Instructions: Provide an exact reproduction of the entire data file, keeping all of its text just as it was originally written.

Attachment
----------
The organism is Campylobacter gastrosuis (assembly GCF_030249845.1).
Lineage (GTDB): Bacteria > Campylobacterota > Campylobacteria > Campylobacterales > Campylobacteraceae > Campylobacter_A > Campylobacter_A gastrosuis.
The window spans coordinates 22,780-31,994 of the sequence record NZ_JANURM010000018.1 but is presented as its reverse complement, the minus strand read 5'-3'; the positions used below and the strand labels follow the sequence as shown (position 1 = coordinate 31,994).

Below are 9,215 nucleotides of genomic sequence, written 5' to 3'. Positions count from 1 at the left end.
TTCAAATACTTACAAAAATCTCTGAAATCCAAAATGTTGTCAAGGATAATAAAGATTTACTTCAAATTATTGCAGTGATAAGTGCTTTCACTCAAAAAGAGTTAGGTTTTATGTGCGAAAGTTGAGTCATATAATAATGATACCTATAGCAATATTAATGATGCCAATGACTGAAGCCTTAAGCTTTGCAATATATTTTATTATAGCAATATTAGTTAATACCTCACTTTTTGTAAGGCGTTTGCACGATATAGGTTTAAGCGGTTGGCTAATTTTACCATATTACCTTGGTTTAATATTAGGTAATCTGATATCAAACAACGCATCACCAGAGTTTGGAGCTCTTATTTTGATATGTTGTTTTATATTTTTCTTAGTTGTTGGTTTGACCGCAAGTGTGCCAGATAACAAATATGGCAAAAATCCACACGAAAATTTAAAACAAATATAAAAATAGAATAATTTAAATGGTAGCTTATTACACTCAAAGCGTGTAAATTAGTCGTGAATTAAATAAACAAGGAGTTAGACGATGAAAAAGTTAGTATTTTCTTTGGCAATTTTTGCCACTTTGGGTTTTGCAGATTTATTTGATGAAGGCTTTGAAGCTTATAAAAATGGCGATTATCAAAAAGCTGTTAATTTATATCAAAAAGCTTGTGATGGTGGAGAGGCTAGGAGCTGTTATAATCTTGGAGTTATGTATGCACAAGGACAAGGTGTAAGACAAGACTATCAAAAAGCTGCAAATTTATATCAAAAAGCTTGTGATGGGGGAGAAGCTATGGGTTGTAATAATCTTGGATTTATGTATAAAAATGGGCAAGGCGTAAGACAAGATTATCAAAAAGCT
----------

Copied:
The organism is Campylobacter gastrosuis (assembly GCF_030249845.1).
Lineage (GTDB): Bacteria > Campylobacterota > Campylobacteria > Campylobacterales > Campylobacteraceae > Campylobacter_A > Campylobacter_A gastrosuis.
The window spans coordinates 22,780-31,994 of the sequence record NZ_JANURM010000018.1 but is presented as its reverse complement, the minus strand read 5'-3'; the positions used below and the strand labels follow the sequence as shown (position 1 = coordinate 31,994).

Below are 9,215 nucleotides of genomic sequence, written 5' to 3'. Positions count from 1 at the left end.
TTCAAATACTTACAAAAATCTCTGAAATCCAAAATGTTGTCAAGGATAATAAAGATTTACTTCAAATTATTGCAGTGATAAGTGCTTTCACTCAAAAAGAGTTAGGTTTTATGTGCGAAAGTTGAGTCATATAATAATGATACCTATAGCAATATTAATGATGCCAATGACTGAAGCCTTAAGCTTTGCAATATATTTTATTATAGCAATATTAGTTAATACCTCACTTTTTGTAAGGCGTTTGCACGATATAGGTTTAAGCGGTTGGCTAATTTTACCATATTACCTTGGTTTAATATTAGGTAATCTGATATCAAACAACGCATCACCAGAGTTTGGAGCTCTTATTTTGATATGTTGTTTTATATTTTTCTTAGTTGTTGGTTTGACCGCAAGTGTGCCAGATAACAAATATGGCAAAAATCCACACGAAAATTTAAAACAAATATAAAAATAGAATAATTTAAATGGTAGCTTATTACACTCAAAGCGTGTAAATTAGTCGTGAATTAAATAAACAAGGAGTTAGACGATGAAAAAGTTAGTATTTTCTTTGGCAATTTTTGCCACTTTGGGTTTTGCAGATTTATTTGATGAAGGCTTTGAAGCTTATAAAAATGGCGATTATCAAAAAGCTGTTAATTTATATCAAAAAGCTTGTGATGGTGGAGAGGCTAGGAGCTGTTATAATCTTGGAGTTATGTATGCACAAGGACAAGGTGTAAGACAAGACTATCAAAAAGCTGCAAATTTATATCAAAAAGCTTGTGATGGGGGAGAAGCTATGGGTTGTAATAATCTTGGATTTATGTATAAAAATGGGCAAGGCGTAAGACAAGATTATCAAAAAGCT